I never thought this would happen, but I'm starting to feel a bit sorry for Microsoft. The Redmond, Washington based company, which you may have heard of, has been in court umpteen times in an ongoing battle with a small Canadian software developer called Infrastructures for Information (i4i).
Poor old Microsoft keeps losing to i4i, over and over again. It's undignified and, actually, old news, in a way; however, there's a new development that is worth blogging about. This new development may give Microsoft an important win. The win, if it comes, will arrive with its last-minute application, filed on August 27, 2010, for a writ of certiorari, which is a review by a higher court of the entire record that was seen by a lower court, including the basis upon which the lower court made its decision. In effect, the higher court (in this case none other than the United States Supreme Court – which you may have heard of) can strike down the very basis upon which i4i has sustained its claim against Microsoft.
Now, there's no guarantee that the Supremes (the court, not the singers) will grant the review. However, even if it declines the review, that does not imply that it agrees or disagrees with the lower court. It just means that it has decided not to look at the lower court record. It's the legal equivalent of saying, "You boys take your fight outside and don't bother me."
Okay, I understand that your eyes are starting to glaze over, but stick with me. It gets interesting.History up to August 27, 2010
The real battles in the litigation between i4i and Microsoft extend well beyond the parties to it. It highlights the ongoing battle between those who think that software should not be patented and those who are comfortable with the patenting of software. Those who are in favour of software patents say that they promote inventiveness, put ideas into the public domain, accelerate development and give hard-working developers a reasonable chance to make some money on their ideas. Those who are against software patents say that it's often hard to know when your software patent is being infringed and too expensive to either sue or defend a lawsuit over a software patent. (Ask i4i if it's expensive – you bet it is.) The detractors of software patents also say that it's costly to patent anything, that software is best protected through copyright law and that patenting software takes away money that is best paid to developers instead of lawyers. Lawyers, who have often been found to support the concept of legal fees, may disagree.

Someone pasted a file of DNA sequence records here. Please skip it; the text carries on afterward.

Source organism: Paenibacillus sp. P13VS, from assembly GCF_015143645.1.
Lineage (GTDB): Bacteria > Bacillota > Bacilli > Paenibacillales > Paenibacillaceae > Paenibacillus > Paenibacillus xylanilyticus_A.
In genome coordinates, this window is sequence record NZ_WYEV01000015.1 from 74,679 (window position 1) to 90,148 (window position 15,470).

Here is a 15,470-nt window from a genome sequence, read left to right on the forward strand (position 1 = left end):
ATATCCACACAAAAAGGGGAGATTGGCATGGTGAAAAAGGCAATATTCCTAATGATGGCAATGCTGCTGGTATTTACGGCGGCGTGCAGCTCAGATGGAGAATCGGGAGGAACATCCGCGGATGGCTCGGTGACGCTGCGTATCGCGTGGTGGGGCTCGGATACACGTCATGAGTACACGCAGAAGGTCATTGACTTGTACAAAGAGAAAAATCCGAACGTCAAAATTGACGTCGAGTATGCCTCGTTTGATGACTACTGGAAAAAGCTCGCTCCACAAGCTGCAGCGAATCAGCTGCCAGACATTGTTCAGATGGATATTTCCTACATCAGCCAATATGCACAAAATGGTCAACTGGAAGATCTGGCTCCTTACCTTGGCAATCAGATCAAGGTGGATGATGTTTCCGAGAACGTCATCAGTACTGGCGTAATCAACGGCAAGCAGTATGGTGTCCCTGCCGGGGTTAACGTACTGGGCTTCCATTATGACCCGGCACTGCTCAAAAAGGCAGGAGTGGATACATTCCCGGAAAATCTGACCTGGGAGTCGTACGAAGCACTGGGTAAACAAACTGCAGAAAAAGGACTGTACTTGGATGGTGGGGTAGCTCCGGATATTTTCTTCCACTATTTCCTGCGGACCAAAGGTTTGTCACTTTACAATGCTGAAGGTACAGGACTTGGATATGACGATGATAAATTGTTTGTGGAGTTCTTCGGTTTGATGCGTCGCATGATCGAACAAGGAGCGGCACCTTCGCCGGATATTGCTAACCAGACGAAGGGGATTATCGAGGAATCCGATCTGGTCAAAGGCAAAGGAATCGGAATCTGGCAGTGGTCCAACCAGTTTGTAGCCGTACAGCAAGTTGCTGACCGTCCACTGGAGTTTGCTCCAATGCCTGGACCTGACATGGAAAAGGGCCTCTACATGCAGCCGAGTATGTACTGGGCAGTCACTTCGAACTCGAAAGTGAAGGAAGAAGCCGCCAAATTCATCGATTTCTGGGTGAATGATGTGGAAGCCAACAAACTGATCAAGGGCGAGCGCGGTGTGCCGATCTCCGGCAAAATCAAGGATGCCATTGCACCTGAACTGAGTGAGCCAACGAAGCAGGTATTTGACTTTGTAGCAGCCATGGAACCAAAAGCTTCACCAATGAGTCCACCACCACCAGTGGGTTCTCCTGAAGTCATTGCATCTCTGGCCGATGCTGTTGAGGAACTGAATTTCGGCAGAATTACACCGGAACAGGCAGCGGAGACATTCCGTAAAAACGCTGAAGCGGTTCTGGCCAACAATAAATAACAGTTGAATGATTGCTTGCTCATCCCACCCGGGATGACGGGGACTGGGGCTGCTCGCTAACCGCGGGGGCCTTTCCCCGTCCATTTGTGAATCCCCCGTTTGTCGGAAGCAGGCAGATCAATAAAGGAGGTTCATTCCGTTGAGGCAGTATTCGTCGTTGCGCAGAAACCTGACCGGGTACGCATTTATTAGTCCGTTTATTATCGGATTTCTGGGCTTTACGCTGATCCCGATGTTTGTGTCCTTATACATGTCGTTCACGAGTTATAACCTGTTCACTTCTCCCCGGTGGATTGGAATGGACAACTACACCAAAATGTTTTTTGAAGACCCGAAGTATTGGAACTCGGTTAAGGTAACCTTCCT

Technology bloggers who are opposed to the patenting of software often accuse i4i of being a "patent troll" – a company that sues to enforce its patent in opportunistic way with no intention to market the patented invention. Indeed, Microsoft made that allegation itself against i4i, despite the fact that Microsoft knew i4i sold actual products using the patented technology as Microsoft's business partner. Real patent trolls are generally regarded as being extortionists and undesirable, and that's probably right.
Then there are those who enjoy schadenfreude (it's great with a cheeky chardonnay and some fava beans, I hear) and love the fact that Microsoft is taking a beating at the hands of a little guy. Personally, I doubt that the little guy likes the fight at all. Little guys usually don't, even if they eventually win.
I doubt Microsoft will give up without taking the matter right to the very end. It appears that its policy is to fight everything it can. If you think about it, that's a policy that makes some economic sense: it's the biggest guy on the block, and so young gunslingers are likely to come after it. If it maintains a policy of fighting everything, whether it's in the right or in the wrong, then gunslingers will think twice about taking it on in a battle.
While I see the brutal efficacy of that policy (I'm from Hamilton, Ontario, where we had to fight our way to and from school every day), I lean the other way. I don't think that any business does itself any long-term harm by saying, "We goofed. Sorry. Here's some reasonable money to make up for it. We're big and sometimes we step on people by mistake, but we'll try not to do this again, guys."
It will be interesting to see where this case eventually goes – either way, it's winner take all.